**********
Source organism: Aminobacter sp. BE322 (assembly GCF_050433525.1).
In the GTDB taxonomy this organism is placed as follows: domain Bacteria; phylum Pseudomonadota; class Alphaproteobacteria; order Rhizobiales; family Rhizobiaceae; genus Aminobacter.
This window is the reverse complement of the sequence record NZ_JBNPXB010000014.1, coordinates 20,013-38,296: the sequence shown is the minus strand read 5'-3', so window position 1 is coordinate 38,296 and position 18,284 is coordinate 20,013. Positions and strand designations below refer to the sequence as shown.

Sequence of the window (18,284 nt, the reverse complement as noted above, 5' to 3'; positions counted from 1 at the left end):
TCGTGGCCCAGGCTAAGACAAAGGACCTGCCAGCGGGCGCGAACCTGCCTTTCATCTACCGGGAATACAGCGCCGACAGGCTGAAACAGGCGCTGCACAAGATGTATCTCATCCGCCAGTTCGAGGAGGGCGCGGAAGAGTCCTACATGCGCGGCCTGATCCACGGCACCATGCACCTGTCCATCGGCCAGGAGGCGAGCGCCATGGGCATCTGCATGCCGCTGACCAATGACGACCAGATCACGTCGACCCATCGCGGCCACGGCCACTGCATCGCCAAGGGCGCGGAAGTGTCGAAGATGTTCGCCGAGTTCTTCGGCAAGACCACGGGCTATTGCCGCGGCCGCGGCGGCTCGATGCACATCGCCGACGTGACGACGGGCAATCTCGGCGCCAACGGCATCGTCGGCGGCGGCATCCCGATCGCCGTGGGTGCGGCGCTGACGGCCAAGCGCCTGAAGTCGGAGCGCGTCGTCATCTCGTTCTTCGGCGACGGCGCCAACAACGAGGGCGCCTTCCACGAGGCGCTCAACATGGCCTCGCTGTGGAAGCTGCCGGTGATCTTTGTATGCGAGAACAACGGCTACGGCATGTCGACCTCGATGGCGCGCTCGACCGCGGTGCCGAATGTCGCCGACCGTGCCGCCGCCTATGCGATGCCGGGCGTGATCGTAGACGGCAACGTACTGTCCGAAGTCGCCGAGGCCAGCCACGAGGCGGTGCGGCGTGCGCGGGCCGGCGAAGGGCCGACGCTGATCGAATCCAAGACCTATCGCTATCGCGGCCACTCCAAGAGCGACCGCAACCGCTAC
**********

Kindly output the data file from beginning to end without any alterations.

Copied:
Source organism: Aminobacter sp. BE322 (assembly GCF_050433525.1).
In the GTDB taxonomy this organism is placed as follows: domain Bacteria; phylum Pseudomonadota; class Alphaproteobacteria; order Rhizobiales; family Rhizobiaceae; genus Aminobacter.
This window is the reverse complement of the sequence record NZ_JBNPXB010000014.1, coordinates 20,013-38,296: the sequence shown is the minus strand read 5'-3', so window position 1 is coordinate 38,296 and position 18,284 is coordinate 20,013. Positions and strand designations below refer to the sequence as shown.

Sequence of the window (18,284 nt, the reverse complement as noted above, 5' to 3'; positions counted from 1 at the left end):
TCGTGGCCCAGGCTAAGACAAAGGACCTGCCAGCGGGCGCGAACCTGCCTTTCATCTACCGGGAATACAGCGCCGACAGGCTGAAACAGGCGCTGCACAAGATGTATCTCATCCGCCAGTTCGAGGAGGGCGCGGAAGAGTCCTACATGCGCGGCCTGATCCACGGCACCATGCACCTGTCCATCGGCCAGGAGGCGAGCGCCATGGGCATCTGCATGCCGCTGACCAATGACGACCAGATCACGTCGACCCATCGCGGCCACGGCCACTGCATCGCCAAGGGCGCGGAAGTGTCGAAGATGTTCGCCGAGTTCTTCGGCAAGACCACGGGCTATTGCCGCGGCCGCGGCGGCTCGATGCACATCGCCGACGTGACGACGGGCAATCTCGGCGCCAACGGCATCGTCGGCGGCGGCATCCCGATCGCCGTGGGTGCGGCGCTGACGGCCAAGCGCCTGAAGTCGGAGCGCGTCGTCATCTCGTTCTTCGGCGACGGCGCCAACAACGAGGGCGCCTTCCACGAGGCGCTCAACATGGCCTCGCTGTGGAAGCTGCCGGTGATCTTTGTATGCGAGAACAACGGCTACGGCATGTCGACCTCGATGGCGCGCTCGACCGCGGTGCCGAATGTCGCCGACCGTGCCGCCGCCTATGCGATGCCGGGCGTGATCGTAGACGGCAACGTACTGTCCGAAGTCGCCGAGGCCAGCCACGAGGCGGTGCGGCGTGCGCGGGCCGGCGAAGGGCCGACGCTGATCGAATCCAAGACCTATCGCTATCGCGGCCACTCCAAGAGCGACCGCAACCGCTAC